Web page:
California Food Handler Card
Every food handler on your vehicle must have a California Food Handler Card at the time of your inspection or must obtain the California Food Handler Card within thirty (30) days of being hired.

Operational Statement
This is required for anyone building, remodeling, or updating mobile food vehicles; however, some new or unique businesses may also require a completed operational statement. This operational statement will help you think through some details you may not have considered, including items on your menu, vehicle details, route information, locations where you’ll be selling food, and other operational information. 

Essentially, this statement provides a complete picture of your business so the county will be able to determine what your requirements will be and how to evaluate your vehicle. Keep in mind that this form was designed to encompass many different types of food vehicles, so not everything on the form is going to apply to all vehicle operations. 

Contact your inspector to see if this will be required for your operation. 


In order to obtain a Permit to Operate, you must schedule an appointment with an inspector. The location of your commissary determines who your inspector will be. 

It is required to bring your vehicle(s) to the inspection appointment fully functioning and ready to operate, including hot water in the sinks, steam tables at 135°F or above, mechanical refrigeration at 41°F or below, all equipment in place, etc. 

Prior to the inspection appointment, the owner/operator must complete and/or submit the above documentation, an Environmental Health Application and pay fees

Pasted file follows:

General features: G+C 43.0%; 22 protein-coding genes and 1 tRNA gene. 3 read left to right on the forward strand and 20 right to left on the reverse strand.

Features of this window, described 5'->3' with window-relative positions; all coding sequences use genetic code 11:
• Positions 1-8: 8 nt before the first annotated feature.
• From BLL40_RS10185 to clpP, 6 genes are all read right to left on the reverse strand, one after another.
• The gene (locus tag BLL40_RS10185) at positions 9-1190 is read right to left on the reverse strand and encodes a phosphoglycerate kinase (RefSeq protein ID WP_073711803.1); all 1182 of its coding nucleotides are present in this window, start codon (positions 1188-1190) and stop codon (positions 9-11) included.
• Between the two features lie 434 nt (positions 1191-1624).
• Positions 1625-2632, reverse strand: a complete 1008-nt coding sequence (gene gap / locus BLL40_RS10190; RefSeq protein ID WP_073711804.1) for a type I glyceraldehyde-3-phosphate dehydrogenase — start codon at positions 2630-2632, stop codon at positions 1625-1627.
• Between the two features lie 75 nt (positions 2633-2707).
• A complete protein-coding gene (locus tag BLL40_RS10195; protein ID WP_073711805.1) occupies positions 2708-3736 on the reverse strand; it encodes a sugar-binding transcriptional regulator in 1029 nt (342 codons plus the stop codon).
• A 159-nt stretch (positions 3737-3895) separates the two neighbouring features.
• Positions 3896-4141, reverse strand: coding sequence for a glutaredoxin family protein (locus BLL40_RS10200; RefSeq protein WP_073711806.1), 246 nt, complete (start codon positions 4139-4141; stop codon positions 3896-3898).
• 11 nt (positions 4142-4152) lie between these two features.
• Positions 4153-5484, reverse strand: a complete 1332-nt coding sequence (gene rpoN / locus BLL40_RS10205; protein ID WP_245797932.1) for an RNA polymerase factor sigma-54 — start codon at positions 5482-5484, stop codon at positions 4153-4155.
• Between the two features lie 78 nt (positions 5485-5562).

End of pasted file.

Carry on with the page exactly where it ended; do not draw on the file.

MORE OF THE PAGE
Zoning Laws

All mobile food vendors must comply with zoning laws at all of the locations they choose to operate. Zoning laws typically do not allow for mobiles to be set up in parking lots, street corners, or empty dirt lots. Staying in one location, even when you do not have customers, requires proper land use entitlements.

For more information, please contact the zoning department with jurisdiction over the location(s) you are considering:

Unpermitted Food Vendors

Report an Unpermitted Food Vending Operation
Call (559) 600-3357

Food safety is a huge priority in Fresno County! If you observe an unpermitted food vending operation, we ask that you report the incident to our office. If possible, please provide the date, time, and location where the unpermitted operation was observed, as well as the business name and type of food they were serving, if possible. Other identifying characteristics such as make, model, and license plate number of vehicles and any photos of the operation are also helpful when filing a report. However, be sure only to collect information if or when it can be done safely.

Contact Information

Fresno County Environmental Health, Consumer Food Program

Hours of Operation:
Monday through Friday 8 a.m. to 5 p.m.
(Closed 12 p.m. to 1 p.m.)

Phone: (559) 600-3357 Fax: (559) 455-4646